You may want to protect yourself living in a country like Cambodia. There are lots of hazards here. The main danger is on the roads. The commonest infection to visitors, aside from tummy upsets is dengue fever. The locals have invented ways of protecting themselves against all kinds of threats.
My first patient was wearing a string amulet around her waist to keep her from falling sick especially during the barang’s operation! I thought it must be some magic device. It had to be moved a bit to perform the spinal anaesthetic and I’m afraid it got rather a lot of iodine on it during the skin prep, but it wasn’t all that clean anyway so it simply went a shade or two darker brown. The doctor on the post-op ward round the other day told off another patient whose amulet string was lying across her wound because of the risk of infection.
My defence methods against infection have been a little less magical and more scientific although I’m not sure they have been any more effective.
At the weekend I visited several temple sites in the extreme north-east of the country with my friend Oly from Thmar Puok. The area of Banteay Chhmar where there is an attractive ruined temple has many trees and many mosquitos. The large stripy mosquito which carries dengue fever bites in the daytime and since there is no treatment or vaccine the only thing to do is to avoid being bitten. We liberally applied DEET spray 50% to our exposed areas of arms, legs, neck and bald patch and augmented the spray with DEET wipes as evening approached.
In the forested areas we tried not to stand still for long and we listened out for the tell-tale sound of the big mosquito. Unfortunately the small ones are silent unless they pass by the ear, and they don’t cause pain when they bite so there’s no chance to swat one you didn’t hear or see. The lump swells and itches after – that’s when you know you’ve been bitten.
At Banteay Chhmar the tumbled blocks fallen from the temple walls are home to lizards and snakes. They rustle in the fallen dry leaves among the blocks and we soon found it was wise to stay on top of the blocks and make plenty of noise when we saw our first snake. It was black with white side stripes and partly hidden under a block of sandstone. It wriggled away when it knew we were there. After that we were cautious where ever we tread and noisy, stamping on the blocks to disturb any others. All we heard after that was rustling in the leaves as we approached and all we saw were lizards and butterflies.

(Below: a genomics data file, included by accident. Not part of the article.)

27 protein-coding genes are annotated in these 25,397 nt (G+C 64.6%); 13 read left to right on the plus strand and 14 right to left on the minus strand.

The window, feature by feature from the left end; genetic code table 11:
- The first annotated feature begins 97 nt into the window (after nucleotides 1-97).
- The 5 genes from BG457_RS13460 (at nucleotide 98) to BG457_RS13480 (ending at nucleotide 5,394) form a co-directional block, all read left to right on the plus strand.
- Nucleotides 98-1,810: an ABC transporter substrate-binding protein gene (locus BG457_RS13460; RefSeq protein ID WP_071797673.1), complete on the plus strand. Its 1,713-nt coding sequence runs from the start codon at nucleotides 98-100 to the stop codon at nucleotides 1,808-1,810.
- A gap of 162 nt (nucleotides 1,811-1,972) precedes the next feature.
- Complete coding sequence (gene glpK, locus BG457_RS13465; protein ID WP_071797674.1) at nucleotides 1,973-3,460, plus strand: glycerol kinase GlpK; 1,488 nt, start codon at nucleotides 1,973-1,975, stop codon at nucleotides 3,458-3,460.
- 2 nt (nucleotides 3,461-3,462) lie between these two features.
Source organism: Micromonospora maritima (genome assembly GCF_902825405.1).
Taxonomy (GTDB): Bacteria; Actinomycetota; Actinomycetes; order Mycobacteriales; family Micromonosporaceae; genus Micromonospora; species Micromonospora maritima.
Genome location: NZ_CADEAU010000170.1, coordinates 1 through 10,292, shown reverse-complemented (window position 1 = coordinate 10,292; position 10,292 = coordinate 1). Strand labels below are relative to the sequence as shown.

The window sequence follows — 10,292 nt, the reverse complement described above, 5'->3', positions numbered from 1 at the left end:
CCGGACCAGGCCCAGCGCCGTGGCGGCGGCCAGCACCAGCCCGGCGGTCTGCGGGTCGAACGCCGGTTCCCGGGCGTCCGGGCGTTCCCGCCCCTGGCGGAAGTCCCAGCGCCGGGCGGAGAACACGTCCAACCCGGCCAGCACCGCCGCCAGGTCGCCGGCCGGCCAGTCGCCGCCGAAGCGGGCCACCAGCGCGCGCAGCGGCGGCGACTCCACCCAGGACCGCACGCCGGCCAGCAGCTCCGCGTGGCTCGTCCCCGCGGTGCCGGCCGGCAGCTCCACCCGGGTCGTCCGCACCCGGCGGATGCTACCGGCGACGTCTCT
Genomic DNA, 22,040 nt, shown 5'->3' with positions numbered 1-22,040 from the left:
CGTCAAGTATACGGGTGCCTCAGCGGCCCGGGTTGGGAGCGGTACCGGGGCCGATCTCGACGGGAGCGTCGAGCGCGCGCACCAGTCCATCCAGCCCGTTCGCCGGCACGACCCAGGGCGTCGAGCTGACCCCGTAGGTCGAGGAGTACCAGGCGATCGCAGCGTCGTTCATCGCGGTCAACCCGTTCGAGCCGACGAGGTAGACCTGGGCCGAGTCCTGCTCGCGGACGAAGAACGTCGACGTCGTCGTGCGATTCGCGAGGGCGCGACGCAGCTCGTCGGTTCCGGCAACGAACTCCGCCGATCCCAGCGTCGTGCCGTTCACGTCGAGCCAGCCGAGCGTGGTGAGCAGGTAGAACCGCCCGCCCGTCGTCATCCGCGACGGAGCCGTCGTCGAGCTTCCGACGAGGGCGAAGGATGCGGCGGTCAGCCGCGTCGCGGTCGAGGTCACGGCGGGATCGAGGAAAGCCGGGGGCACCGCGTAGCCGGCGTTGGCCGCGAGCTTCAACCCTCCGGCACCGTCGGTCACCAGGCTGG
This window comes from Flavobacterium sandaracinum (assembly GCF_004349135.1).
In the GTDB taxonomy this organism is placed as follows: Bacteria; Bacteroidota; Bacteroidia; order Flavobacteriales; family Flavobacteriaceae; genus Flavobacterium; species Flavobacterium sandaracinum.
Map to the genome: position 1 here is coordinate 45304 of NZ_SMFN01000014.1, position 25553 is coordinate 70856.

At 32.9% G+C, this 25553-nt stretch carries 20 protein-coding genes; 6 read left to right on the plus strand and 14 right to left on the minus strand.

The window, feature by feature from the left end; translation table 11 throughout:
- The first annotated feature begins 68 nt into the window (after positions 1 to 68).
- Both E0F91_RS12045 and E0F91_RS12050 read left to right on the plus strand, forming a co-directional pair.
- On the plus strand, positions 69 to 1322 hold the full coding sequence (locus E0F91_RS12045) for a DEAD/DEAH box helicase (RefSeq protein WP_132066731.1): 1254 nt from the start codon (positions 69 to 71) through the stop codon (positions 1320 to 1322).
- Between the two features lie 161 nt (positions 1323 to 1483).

It wasn’t until the afternoon after the taxi dropped me back in Mongkul Borei that I realised how many bites I had all over my legs. They seem to choose a certain time of day to start itching and then they itch like crazy! Antihistamine cream works really well and in the evening I took an antihistamine tablet. There are two possible sources of these bites.
In the evening in Thmar Puok we had borrowed a second bike and went for a ride out of the village in a large circuit from one hamlet to another, through the Wat (pagoda and monastery) where we chatted to the monks who are learning English. I didn’t apply any DEET as I reckoned mosquitos wouldn’t land and bite on legs that were pedalling furiously along. Unfortunately the bicycle chain kept coming off as it was old, worn and stretched. After the third time I found a dried palm frond at the roadside and we used it as a tow rope. Oly sat on the leafy end on his bike seat and I held the fat stem and we made good progress that way for a few kilometers. It worked really well as it was long enough to allow me to steer my own course around the bumps and potholes on the dirt road, and it produced lots of smiles and laughter from the Khmer folk who overtook or passed us going in the other direction. In the next hamlet the cycle repair man (there’s at least one in every place) adjusted the rear wheel to take up the slack and we were fine. We paid 1,000 Real, 25 cents, for the fix, not bad service for 5 o’clock Sunday afternoon, and were off again no problem. I was especially pleased because I had been able to say in Kmai ‘I have a problem with my bike!’